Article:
The origins of bungee jumping

May 28, 2008
This is where bungee jumping began – a story which resonates with both charm and tragedy and the act is still practiced today – but only in respect of a fertility ritual for the following year’s crop. Land diving, which researchers believe dates back nearly 15 centuries, still takes place every spring on the South Pacific island of Pentecost.
It’s an offering to the gods, a test of courage, and an ancient precursor to bungee jumping. It is believed that the ritual of the N’gol began centuries, perhaps millennia ago, when a beaten woman ran away from her husband, Tamale.

He found her hiding in a tall tree and called to her that if she came down he might beat her.

Local residents believe he climbed the tree and as he made his final grab, she leaped. In anguish at her death (or anger that he had missed her) Tamale jumped after her, not realising his wife had tied liana vines around her ankles and survived the fall.

N’gol is now a fertility rite. Every year in April, when the first yam crop is ready, the islanders on the south of the island start building a huge tower for the land diving. It takes about 5 weeks to build, all materials come from the forest: lianas, branches, trunks…. Eventually a wooden tower between 20 to 30 meters high is erected.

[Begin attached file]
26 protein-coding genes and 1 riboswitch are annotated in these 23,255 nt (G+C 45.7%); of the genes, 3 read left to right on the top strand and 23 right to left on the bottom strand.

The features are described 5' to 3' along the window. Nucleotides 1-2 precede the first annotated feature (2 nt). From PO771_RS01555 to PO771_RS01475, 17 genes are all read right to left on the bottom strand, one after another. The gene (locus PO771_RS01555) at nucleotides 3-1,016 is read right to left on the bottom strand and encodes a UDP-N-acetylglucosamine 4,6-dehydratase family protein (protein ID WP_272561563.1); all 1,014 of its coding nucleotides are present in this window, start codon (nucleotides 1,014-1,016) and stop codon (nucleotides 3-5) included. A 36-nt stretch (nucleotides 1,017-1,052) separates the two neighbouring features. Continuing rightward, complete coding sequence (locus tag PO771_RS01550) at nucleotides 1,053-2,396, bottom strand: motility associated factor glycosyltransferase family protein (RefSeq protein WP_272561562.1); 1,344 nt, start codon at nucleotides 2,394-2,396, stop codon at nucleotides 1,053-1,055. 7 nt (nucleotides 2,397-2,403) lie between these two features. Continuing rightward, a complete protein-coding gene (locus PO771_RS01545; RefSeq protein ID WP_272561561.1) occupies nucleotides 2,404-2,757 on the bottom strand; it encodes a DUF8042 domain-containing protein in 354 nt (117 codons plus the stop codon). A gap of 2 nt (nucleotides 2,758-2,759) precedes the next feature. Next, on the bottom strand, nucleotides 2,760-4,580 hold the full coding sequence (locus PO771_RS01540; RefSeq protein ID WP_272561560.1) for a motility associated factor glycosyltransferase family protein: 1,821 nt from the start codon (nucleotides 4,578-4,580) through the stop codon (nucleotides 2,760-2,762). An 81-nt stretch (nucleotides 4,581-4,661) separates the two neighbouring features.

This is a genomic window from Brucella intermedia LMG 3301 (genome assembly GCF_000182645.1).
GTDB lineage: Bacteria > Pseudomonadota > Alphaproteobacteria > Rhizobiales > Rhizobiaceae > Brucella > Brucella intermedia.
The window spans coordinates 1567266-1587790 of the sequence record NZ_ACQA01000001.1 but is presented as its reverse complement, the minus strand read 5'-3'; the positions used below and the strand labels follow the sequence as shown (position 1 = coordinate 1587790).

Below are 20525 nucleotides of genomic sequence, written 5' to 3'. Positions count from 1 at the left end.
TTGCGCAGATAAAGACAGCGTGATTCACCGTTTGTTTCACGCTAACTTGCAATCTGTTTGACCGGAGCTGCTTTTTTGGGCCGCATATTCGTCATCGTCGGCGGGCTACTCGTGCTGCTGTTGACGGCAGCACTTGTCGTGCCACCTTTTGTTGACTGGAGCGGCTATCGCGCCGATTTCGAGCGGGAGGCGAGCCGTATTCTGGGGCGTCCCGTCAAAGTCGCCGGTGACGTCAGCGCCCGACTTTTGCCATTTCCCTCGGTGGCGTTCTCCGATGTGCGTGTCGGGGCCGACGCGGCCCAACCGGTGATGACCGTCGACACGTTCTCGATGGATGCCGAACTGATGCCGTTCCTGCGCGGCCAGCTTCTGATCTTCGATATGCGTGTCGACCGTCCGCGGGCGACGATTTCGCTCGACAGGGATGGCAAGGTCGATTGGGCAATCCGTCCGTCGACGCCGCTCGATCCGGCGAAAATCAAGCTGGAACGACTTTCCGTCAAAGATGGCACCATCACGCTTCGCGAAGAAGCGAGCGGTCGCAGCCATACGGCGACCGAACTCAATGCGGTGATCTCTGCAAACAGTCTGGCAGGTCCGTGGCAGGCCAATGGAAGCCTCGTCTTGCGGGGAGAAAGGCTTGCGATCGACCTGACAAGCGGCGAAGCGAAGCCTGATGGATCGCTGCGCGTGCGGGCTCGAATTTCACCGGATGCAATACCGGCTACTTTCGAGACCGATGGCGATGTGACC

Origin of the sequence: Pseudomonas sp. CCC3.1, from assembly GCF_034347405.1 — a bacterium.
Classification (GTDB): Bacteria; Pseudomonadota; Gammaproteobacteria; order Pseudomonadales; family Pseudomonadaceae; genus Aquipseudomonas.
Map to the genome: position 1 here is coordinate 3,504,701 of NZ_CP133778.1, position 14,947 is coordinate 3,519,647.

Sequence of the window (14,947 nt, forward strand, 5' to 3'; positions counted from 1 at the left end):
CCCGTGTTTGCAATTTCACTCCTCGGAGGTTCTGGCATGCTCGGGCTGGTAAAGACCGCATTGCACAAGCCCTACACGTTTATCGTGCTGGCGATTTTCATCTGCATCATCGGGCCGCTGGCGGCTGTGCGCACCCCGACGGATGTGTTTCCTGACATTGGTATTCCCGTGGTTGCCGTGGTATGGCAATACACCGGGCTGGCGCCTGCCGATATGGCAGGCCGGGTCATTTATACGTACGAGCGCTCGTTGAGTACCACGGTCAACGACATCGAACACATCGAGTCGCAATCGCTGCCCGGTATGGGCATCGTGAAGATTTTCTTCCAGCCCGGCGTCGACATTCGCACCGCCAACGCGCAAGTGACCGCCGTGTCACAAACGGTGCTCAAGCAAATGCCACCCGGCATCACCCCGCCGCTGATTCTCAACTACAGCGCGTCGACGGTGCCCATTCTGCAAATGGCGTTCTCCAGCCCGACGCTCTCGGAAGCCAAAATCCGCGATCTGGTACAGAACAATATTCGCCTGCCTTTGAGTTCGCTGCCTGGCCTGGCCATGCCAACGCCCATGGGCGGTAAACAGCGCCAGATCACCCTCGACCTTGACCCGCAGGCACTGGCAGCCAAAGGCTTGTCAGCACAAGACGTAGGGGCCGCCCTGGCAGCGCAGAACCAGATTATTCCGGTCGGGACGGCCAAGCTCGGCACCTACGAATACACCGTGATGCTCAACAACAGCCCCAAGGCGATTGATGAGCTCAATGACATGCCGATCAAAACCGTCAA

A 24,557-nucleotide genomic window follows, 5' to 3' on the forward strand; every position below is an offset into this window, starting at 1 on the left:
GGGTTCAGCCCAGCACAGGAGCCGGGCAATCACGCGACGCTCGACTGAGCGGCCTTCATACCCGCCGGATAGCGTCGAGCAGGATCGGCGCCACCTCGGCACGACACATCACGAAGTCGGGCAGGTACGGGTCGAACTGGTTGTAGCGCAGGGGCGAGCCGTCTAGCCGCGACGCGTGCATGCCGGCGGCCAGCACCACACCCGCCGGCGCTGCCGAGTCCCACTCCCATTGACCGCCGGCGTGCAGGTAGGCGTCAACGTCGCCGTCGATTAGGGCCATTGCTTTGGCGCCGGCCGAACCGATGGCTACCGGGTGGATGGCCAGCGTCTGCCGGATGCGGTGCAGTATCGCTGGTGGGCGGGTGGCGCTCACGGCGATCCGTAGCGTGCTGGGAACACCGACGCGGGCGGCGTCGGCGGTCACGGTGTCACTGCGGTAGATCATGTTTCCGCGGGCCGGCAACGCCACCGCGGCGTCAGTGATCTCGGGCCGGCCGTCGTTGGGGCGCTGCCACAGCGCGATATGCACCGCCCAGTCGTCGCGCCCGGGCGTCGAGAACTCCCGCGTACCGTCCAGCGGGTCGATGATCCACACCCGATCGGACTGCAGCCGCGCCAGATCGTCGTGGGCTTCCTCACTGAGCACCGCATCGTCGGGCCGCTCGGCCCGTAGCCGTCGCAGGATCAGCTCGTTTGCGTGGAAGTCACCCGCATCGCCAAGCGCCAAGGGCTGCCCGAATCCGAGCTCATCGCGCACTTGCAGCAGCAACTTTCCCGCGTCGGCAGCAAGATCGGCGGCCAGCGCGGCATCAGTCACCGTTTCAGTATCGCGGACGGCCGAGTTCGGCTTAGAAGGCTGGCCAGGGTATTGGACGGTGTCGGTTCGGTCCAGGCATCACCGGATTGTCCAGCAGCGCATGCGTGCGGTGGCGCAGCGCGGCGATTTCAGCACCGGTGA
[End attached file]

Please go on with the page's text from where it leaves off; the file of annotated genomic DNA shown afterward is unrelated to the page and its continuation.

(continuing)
Each diver must select his own vine. Its size is of utmost importance and if it is only 10 cm too long, the diver could hit the ground and possibly break his neck. As the vines stretch at the end of the dive, the land diver’s head must curl under their shoulders, which must themselves touch the earth, making it fertile for the following year’s yam crop.

Bungee jumping is not so different in that the leap, from a much taller structure – I believe the world’s highest bungee jump is now 233 metres – should not end with any fatal impact but I have not heard that there is still a significance of fertility in the jump?! If I am wrong and someone has had an immaculate conception we would be delighted to hear your story!!

Land diving in Vanuatu. (Tim Cayton, World Press Photo



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